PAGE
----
The Tramp, wearing tails, drives around in a Rolls Royce. He spots a man smoking a cigar and patiently follows in the car until he drops the butt. The character jumps out of the Rolls, fights off an old, ragged bum who had himself bent over to pick up the cigar butt, grabs it, sticks it into his mouth, leaps back into his Rolls and drives away smoking; the assaulted bum looks on in stunned silence. This little comic bit, one of the countless memorable scenes in Charlie Chaplin’s City Lights (1931) is more than just a funny sight gag; it is a glimpse into a way of life and into the underlying metaphor of many of the filmmaker’s works. The sequence underscores much of what the great artist’s career was built on: the contrast of wealth and poverty, surface riches and actual need, appearance and essence. What the Tramp needed was never financial success—he was destined, from the time of Chaplin’s Essanay shorts, to fail at attaining material rewards. What the character wanted was of a more spiritual nature: love and acceptance into “proper” society. Most of the time, he was doomed to fail at attaining that as well.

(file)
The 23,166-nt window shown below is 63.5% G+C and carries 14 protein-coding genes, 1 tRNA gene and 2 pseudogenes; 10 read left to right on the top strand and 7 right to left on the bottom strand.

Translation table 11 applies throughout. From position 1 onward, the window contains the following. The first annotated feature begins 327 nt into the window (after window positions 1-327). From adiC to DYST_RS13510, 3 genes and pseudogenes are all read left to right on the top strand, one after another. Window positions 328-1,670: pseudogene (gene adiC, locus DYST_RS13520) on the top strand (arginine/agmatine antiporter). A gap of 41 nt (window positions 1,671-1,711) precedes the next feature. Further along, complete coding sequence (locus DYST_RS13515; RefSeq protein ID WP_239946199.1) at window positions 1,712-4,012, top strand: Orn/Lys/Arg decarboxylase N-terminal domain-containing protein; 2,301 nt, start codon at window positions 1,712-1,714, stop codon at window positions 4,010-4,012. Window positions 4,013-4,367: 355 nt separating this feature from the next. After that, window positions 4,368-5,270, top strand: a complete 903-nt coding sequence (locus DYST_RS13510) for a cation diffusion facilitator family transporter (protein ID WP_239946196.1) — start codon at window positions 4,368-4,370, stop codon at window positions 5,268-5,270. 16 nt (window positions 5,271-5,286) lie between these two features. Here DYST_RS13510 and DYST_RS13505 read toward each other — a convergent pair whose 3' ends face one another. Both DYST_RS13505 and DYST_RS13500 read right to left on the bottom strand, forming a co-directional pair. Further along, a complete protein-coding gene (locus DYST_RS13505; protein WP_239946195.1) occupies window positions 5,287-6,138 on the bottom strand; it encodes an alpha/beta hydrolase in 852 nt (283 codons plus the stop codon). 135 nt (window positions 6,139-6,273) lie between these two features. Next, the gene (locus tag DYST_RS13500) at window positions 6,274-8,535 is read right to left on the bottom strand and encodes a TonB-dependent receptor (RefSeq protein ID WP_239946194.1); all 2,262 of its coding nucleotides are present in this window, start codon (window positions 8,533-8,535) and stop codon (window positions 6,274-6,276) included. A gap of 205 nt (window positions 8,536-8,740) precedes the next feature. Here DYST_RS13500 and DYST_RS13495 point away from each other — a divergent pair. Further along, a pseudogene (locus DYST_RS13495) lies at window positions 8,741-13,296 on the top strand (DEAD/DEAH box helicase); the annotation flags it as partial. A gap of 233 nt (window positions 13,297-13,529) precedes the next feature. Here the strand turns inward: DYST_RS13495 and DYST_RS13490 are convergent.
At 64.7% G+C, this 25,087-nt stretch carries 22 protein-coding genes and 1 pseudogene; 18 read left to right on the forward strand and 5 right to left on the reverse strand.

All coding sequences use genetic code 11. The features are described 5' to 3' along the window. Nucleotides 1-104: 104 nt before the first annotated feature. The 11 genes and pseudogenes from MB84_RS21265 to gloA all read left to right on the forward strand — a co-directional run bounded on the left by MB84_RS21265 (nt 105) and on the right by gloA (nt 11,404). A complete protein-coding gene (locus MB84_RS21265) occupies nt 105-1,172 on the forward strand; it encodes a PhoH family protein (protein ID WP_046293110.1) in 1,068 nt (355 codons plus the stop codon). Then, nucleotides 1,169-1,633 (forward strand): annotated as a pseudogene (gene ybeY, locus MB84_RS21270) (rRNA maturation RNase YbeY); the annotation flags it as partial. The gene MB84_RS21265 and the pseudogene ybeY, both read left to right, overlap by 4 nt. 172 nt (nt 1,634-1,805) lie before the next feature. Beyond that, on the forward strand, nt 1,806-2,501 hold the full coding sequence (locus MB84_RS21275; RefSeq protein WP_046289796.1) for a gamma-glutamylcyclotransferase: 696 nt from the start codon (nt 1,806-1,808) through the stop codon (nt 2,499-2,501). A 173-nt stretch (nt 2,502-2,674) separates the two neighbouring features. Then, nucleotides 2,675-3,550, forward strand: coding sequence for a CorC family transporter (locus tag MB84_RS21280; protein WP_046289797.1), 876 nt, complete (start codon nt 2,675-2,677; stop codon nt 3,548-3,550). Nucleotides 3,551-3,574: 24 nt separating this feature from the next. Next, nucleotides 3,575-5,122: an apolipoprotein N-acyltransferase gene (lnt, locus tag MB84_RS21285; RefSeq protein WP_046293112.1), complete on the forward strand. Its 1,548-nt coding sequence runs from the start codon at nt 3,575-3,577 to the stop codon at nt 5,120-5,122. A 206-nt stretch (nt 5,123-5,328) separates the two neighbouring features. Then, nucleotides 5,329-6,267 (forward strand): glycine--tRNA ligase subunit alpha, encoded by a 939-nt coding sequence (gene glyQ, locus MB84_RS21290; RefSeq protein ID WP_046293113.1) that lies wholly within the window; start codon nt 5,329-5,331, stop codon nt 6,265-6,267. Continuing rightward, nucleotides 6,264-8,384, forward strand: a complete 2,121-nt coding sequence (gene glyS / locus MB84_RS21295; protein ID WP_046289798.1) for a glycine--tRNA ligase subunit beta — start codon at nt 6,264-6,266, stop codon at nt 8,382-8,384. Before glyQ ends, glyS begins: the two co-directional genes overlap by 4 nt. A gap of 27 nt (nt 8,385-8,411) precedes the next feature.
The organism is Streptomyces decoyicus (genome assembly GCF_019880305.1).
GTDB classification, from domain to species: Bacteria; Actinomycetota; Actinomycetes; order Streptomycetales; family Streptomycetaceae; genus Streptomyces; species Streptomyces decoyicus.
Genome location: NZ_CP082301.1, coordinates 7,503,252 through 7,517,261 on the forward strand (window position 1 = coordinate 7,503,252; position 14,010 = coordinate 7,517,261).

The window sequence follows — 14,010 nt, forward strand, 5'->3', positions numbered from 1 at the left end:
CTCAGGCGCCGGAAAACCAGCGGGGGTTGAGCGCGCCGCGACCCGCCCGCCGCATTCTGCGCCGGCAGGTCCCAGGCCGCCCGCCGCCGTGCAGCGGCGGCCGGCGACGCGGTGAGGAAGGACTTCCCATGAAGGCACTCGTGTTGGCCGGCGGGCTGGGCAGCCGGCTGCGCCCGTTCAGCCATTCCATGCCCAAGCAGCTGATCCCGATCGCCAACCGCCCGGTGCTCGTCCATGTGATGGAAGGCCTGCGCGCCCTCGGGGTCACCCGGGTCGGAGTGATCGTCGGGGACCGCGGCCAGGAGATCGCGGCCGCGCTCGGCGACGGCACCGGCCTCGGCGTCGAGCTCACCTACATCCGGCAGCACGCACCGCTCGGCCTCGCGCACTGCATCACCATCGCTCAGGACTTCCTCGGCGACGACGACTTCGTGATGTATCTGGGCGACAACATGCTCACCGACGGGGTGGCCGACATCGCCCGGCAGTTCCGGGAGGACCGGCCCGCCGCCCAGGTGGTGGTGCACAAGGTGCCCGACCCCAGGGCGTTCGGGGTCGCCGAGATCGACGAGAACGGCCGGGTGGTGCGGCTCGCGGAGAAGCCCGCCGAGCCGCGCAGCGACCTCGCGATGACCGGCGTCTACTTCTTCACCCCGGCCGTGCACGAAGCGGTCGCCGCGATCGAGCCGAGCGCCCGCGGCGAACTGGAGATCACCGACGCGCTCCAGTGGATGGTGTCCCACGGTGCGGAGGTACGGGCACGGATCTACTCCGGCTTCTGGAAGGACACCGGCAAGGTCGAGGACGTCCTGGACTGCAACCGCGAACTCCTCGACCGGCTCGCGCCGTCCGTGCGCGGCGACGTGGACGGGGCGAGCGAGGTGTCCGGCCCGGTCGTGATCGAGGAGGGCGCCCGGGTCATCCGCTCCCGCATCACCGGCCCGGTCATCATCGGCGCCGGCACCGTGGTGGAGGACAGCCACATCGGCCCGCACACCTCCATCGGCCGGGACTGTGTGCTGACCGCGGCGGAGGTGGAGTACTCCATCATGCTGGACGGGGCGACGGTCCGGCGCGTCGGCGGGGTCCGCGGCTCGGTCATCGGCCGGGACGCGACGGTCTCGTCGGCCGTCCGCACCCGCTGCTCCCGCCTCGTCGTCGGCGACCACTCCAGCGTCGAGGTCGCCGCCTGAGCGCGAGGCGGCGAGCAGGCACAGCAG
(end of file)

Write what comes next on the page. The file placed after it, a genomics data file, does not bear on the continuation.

Read my analysis of Chaplin's The Circus here.